Healthful precautions will make honeymoon cruise smooth sailing

Recent reports of cruise ship illnesses don’t mean you should cancel your honeymoon voyage.

“By asking questions before boarding and taking some simple precautions be-fore, during and after your cruise, you should have a safe and healthy vacation,” said Dr. Robert Wheeler, chairman of the American College of Emergency Physi-cians Section on Cruise Ship and Maritime Medicine.

To help honeymooners avoid illnesses on their once-in-a-lifetime cruise, the ACEP offers the following health tips:

Before boarding

• Obtain the immunizations you need and any preventive medicine for such illnesses as malaria.

• Refill your medications and keep them in your carry-on luggage.

• Plan for medical emergencies by preparing a traveler’s medicine kit and checking if your health insurance covers medical emergencies abroad.

• Ask if there is a ship physician who is prepared to treat a variety of illnesses and injuries, including many life-threatening conditions.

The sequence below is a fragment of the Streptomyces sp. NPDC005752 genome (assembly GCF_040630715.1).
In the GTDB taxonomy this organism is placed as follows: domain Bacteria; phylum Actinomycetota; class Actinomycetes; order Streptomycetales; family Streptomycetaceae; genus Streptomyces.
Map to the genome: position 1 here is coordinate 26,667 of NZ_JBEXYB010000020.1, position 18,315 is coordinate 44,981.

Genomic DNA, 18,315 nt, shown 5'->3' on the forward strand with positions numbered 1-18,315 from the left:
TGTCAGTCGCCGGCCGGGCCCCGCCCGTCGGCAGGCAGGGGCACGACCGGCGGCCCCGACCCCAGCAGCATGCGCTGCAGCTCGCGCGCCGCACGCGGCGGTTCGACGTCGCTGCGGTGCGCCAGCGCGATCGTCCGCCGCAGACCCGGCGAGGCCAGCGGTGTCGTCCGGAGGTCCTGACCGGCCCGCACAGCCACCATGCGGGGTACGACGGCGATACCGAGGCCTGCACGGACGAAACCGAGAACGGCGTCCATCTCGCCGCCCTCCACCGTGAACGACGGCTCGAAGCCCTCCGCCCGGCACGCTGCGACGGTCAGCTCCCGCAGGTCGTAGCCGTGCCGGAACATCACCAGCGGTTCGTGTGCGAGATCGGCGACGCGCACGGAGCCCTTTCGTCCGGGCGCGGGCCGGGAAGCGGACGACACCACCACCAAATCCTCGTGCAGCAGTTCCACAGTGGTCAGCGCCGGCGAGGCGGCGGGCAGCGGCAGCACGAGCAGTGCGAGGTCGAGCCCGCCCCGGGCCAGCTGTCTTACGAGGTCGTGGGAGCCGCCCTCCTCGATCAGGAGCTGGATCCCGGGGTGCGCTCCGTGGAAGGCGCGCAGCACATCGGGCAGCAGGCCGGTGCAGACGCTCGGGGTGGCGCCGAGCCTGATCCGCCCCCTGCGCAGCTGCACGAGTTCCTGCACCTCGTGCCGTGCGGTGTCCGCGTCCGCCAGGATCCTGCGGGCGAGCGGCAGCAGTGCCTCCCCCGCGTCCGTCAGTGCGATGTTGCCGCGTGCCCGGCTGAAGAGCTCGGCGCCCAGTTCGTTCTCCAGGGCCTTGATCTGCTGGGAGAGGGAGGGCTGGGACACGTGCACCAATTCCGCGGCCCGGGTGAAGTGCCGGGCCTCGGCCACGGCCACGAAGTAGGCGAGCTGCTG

All aboard

• While you are on a cruise, wash your hands often, including before and after meals; after such activities as sports, games, casino, pool, exercise; and after using the restroom or caring for a sick person.

• When you are in foreign ports, drink water and eat foods only from sources you know are safe.

Avoid drinking tap water, even in ice cubes. Instead, drink bottled water.

Avoid raw or uncooked foods. Only eat fruit you have peeled yourself.

Due to the high sanitation standards of the cruise industry, food and water provided aboard ship is typically safe to eat and drink.

• Protect yourself from insect bites with insect repellent and by wearing pants and long sleeves outdoors when mosquitoes are most active.

• Keep your shoes on outside. When you’re walking on the beach, wear sandals or thongs to prevent infection from mi-croorganisms, insects and worms.

• Be aware of where you swim.

Hazardous marine life, bacteria, viruses and parasites may dwell in seawater as well as freshwater streams, rivers, lakes, and ponds.

Back home

When you get home, be sure to contact your doctor if you have any unexplained symptoms within a couple of weeks or months of your trip.

Describe the areas where you’ve been.

Make sure you finish all the medications that were prescribed for you.